I agree that Russia is a component, though I do not agree with your take on the availability of oil in the U.S. But, I think think Russia is secondary to Iran. The Saudis hate Iran and don't want Iran to get nuclear weapons any more than the U.S. does. IMO, Iran's nuclear program is the main target of the Saudis and it just so happens it works out well for the U.S. vis-a-vis Russia as well. Come the next OPEC meeting, I suspect the proposition will be that if Iran shutters it's nuclear program the Saudis will cut production. By then, production investments will be dramatically reduced in high cost areas and global demand for oil may be increasing due to the lower prices as well as the projected global economic improvement starting mid-2015 (if it actually happens).
As for the distribution, if the $400M number being bantered about by the analysts as the cost reduction available to LINE with the asset swaps is in the ballpark, I don't believe LINE will need to cut the distribution in 2015 or 2016. However, they will perhaps need to supplement the $400M cost reduction from the swaps with a few additional cuts and perhaps even an accretive acquisition or two as well as a unit buyback. At these prices, they could implement their $250M buyback and reduce the distribution commitment about $60M. My understanding is their debt covenants permit them a $500M buyback which would cut distributions $120M. Lot's of possible ways to protect the distribution near-term.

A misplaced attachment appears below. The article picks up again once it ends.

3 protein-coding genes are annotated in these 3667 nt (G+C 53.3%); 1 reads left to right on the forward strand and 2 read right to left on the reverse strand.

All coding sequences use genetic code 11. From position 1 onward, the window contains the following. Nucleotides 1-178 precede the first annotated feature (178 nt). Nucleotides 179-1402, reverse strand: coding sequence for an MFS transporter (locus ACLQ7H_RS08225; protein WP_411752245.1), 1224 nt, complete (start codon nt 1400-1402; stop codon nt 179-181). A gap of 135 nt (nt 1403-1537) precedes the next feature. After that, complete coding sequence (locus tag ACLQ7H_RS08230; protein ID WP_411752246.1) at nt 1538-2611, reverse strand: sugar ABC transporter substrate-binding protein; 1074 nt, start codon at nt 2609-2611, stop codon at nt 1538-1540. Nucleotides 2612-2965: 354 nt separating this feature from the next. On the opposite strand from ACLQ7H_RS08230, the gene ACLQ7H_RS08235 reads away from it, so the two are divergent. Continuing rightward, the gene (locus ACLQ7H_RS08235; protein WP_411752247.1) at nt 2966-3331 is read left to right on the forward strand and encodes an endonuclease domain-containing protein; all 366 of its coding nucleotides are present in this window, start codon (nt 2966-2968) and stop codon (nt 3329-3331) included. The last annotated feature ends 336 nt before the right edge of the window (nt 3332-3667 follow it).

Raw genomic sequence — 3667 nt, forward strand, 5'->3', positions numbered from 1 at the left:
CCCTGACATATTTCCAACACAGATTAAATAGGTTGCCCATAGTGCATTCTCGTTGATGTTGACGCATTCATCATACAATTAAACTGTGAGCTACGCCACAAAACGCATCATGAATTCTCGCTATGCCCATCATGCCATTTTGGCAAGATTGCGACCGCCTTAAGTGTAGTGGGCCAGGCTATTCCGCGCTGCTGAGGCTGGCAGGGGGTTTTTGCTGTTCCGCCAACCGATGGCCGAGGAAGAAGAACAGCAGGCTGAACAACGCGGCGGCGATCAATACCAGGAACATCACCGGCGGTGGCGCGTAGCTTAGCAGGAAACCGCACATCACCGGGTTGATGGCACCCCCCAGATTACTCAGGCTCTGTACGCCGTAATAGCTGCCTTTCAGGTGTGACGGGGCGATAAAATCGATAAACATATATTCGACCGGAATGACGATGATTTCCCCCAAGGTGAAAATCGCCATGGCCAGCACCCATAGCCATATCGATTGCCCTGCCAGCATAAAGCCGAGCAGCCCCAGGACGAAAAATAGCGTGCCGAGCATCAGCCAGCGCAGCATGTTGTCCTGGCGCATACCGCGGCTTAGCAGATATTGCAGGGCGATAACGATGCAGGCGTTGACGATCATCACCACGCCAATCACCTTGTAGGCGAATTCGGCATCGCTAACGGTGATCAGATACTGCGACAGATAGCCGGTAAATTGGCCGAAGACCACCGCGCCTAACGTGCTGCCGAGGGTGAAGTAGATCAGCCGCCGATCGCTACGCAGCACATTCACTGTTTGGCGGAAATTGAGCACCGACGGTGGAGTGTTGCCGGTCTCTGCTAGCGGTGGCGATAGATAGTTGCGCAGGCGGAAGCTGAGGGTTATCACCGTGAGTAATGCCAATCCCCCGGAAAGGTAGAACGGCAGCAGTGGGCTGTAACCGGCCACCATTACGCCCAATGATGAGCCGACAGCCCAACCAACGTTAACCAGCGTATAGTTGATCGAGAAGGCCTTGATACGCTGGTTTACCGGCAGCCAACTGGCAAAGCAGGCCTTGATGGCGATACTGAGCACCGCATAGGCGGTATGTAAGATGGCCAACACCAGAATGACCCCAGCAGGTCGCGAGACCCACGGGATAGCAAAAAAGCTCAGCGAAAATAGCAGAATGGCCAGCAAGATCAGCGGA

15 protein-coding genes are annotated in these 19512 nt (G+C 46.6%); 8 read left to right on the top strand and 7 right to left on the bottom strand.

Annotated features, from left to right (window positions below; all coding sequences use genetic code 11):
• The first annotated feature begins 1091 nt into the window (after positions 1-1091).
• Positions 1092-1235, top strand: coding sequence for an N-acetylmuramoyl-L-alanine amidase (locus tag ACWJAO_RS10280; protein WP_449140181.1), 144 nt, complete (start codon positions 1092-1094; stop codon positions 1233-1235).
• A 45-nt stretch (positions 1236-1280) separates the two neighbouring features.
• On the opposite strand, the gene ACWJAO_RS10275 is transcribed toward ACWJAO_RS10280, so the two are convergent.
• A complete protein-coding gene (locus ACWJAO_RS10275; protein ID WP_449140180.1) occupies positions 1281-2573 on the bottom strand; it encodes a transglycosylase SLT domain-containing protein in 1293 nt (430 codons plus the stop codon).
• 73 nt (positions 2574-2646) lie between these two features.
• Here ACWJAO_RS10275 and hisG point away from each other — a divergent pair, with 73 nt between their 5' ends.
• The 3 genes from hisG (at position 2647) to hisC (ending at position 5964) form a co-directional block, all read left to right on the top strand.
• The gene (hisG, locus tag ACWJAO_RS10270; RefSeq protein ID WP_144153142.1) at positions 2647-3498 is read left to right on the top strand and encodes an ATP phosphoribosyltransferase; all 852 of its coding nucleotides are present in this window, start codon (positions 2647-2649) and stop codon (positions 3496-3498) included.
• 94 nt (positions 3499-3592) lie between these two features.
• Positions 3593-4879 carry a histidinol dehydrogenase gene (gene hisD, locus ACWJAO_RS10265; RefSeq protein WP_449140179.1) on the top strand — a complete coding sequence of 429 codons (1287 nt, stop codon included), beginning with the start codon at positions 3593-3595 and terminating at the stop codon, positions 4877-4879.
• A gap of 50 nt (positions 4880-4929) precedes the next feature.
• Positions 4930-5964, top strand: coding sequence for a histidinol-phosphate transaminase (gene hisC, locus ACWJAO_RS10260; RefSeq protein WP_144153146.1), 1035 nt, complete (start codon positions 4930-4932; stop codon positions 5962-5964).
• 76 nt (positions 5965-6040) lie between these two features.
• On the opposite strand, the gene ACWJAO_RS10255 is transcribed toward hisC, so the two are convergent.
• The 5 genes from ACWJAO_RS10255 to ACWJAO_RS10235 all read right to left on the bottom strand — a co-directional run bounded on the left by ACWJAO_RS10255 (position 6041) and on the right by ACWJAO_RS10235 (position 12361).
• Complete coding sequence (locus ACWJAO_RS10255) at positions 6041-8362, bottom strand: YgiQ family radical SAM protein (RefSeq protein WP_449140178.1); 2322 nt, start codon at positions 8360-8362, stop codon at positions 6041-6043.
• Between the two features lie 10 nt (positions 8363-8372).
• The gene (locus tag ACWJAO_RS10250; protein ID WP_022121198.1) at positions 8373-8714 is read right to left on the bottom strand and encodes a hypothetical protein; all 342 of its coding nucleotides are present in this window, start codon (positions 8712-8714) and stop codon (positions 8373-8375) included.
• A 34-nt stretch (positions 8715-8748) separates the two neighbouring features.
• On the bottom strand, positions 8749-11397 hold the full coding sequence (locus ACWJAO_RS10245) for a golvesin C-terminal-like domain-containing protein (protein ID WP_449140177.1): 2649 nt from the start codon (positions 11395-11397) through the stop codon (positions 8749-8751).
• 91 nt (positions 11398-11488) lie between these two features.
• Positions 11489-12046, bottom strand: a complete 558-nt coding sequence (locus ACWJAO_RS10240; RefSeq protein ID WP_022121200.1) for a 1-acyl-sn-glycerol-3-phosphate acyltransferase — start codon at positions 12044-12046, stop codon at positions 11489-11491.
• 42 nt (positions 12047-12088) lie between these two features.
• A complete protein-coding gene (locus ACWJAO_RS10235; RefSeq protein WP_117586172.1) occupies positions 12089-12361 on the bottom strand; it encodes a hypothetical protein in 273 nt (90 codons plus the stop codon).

We have had several analysts lower their price targets on LINE to the $22 to $28 range and one remain at $33. It's encouraging to me that given these guys would usually be talking with management and better understand the situation that they continue to be comfortable enough to maintain buy ratings and PTs more than 50% higher than the current price.